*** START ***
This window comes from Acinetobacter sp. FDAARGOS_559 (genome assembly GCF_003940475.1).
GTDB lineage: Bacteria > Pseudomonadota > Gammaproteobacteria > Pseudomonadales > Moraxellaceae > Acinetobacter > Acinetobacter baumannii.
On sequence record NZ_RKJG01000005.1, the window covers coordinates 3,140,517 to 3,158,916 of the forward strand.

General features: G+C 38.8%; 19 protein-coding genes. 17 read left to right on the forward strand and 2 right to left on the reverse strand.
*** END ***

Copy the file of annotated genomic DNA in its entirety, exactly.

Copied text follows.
This window comes from Acinetobacter sp. FDAARGOS_559 (genome assembly GCF_003940475.1).
GTDB lineage: Bacteria > Pseudomonadota > Gammaproteobacteria > Pseudomonadales > Moraxellaceae > Acinetobacter > Acinetobacter baumannii.
On sequence record NZ_RKJG01000005.1, the window covers coordinates 3,140,517 to 3,158,916 of the forward strand.

General features: G+C 38.8%; 19 protein-coding genes. 17 read left to right on the forward strand and 2 right to left on the reverse strand.